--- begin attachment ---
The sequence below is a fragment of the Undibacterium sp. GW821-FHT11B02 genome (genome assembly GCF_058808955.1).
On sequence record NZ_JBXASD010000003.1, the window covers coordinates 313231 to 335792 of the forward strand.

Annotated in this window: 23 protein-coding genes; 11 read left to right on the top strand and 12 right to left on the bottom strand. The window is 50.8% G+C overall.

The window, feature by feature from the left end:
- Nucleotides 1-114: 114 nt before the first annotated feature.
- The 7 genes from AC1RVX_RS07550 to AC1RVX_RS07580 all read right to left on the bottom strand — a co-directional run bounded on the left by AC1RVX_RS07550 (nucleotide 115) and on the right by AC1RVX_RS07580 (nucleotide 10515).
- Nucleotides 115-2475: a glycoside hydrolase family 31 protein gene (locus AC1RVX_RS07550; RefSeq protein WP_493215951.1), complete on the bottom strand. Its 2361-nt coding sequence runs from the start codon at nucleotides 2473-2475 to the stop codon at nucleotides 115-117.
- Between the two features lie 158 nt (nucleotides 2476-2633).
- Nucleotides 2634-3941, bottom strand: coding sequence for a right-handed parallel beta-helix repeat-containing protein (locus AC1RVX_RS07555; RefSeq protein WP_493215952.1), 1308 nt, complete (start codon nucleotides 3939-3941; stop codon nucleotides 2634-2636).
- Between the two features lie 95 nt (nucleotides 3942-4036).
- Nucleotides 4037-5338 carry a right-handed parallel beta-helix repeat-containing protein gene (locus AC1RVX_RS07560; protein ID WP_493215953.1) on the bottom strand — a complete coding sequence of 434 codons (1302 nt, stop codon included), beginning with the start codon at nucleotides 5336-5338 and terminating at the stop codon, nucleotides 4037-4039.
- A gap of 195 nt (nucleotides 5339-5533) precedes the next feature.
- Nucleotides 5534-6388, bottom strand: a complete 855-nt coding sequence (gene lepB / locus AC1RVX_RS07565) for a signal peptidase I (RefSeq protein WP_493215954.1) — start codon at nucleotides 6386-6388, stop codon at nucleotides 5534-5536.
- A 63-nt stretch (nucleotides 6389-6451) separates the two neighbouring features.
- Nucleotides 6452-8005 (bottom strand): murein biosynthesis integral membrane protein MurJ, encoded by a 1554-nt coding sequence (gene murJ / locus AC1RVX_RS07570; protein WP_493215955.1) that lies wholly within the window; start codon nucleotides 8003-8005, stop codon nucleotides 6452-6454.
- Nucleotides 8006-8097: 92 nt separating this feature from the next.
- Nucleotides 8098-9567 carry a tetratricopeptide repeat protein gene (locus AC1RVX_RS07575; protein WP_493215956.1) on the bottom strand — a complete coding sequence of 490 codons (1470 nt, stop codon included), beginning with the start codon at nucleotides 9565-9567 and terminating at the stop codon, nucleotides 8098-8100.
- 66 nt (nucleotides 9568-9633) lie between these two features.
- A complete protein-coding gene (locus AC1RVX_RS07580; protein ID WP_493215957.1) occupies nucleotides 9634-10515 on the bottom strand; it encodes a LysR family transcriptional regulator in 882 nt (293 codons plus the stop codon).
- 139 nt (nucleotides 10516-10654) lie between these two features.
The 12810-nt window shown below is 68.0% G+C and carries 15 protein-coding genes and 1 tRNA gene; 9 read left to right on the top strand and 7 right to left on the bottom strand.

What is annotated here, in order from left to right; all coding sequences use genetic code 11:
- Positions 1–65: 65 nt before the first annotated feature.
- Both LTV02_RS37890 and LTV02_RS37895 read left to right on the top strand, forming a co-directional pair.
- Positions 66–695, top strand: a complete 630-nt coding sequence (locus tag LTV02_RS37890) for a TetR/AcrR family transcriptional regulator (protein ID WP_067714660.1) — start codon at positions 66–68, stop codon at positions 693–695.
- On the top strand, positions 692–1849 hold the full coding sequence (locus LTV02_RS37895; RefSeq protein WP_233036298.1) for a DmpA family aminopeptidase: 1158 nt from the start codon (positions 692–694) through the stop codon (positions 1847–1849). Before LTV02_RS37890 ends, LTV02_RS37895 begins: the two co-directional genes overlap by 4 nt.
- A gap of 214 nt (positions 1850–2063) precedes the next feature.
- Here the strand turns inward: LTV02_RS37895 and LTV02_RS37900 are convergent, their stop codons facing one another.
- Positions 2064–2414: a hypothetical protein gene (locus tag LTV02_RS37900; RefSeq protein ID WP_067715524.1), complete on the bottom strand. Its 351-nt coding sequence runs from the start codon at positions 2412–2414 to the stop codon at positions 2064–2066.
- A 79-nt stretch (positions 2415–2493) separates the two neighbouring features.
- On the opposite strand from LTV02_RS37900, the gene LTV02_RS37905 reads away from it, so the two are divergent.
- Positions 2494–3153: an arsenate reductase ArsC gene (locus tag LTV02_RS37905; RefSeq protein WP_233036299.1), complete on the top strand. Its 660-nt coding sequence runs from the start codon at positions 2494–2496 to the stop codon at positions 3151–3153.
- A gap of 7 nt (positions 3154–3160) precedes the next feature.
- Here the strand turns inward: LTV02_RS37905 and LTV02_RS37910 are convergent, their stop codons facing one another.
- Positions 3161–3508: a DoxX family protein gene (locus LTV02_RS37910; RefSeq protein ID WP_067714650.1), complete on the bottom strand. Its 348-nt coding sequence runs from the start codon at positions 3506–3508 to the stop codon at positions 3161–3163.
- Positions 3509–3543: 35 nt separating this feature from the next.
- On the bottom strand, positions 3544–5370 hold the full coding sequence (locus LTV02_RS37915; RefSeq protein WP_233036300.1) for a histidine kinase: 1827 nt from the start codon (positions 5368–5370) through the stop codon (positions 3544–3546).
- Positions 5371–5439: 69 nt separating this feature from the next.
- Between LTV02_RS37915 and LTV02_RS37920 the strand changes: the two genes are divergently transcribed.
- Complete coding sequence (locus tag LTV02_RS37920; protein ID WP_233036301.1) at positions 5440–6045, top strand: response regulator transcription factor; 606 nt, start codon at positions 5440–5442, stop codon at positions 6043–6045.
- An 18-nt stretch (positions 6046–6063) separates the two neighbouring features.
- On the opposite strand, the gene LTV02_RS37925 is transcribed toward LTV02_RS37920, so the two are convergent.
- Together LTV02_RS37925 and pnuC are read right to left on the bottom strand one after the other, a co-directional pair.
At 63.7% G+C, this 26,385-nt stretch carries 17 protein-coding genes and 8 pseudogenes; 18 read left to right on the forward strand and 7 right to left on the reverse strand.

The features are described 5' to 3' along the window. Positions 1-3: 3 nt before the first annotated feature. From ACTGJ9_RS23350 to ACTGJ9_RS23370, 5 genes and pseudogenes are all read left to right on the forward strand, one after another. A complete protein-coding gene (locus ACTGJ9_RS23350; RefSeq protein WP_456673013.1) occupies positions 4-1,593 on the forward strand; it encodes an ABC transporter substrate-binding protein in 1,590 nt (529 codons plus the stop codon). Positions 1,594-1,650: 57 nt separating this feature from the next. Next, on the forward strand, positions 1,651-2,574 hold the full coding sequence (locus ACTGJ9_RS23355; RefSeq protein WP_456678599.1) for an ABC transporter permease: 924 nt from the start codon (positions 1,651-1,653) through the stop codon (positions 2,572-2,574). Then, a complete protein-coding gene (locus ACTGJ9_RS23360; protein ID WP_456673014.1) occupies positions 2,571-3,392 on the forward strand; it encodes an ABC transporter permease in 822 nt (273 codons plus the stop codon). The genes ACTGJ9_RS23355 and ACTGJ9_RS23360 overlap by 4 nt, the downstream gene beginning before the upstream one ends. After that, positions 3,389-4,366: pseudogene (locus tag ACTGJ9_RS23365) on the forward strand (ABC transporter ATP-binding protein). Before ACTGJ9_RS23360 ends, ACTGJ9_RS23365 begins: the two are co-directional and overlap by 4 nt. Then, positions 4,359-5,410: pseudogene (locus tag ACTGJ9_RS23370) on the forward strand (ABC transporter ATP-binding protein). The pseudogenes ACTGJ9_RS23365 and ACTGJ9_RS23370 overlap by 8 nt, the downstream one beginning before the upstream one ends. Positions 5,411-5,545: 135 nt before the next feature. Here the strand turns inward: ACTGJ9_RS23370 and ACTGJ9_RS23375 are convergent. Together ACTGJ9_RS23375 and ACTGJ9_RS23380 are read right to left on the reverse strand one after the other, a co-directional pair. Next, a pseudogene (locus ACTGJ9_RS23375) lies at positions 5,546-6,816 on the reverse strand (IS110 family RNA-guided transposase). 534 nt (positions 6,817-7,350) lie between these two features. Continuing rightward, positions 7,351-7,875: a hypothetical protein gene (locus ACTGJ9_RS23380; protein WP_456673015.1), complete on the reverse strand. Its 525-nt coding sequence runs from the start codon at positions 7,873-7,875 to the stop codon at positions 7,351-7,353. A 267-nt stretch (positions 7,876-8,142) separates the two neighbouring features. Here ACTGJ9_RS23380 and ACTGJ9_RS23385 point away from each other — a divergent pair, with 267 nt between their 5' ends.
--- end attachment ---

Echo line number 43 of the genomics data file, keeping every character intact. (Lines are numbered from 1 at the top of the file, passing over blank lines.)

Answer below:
- Together LTV02_RS37925 and pnuC are read right to left on the bottom strand one after the other, a co-directional pair.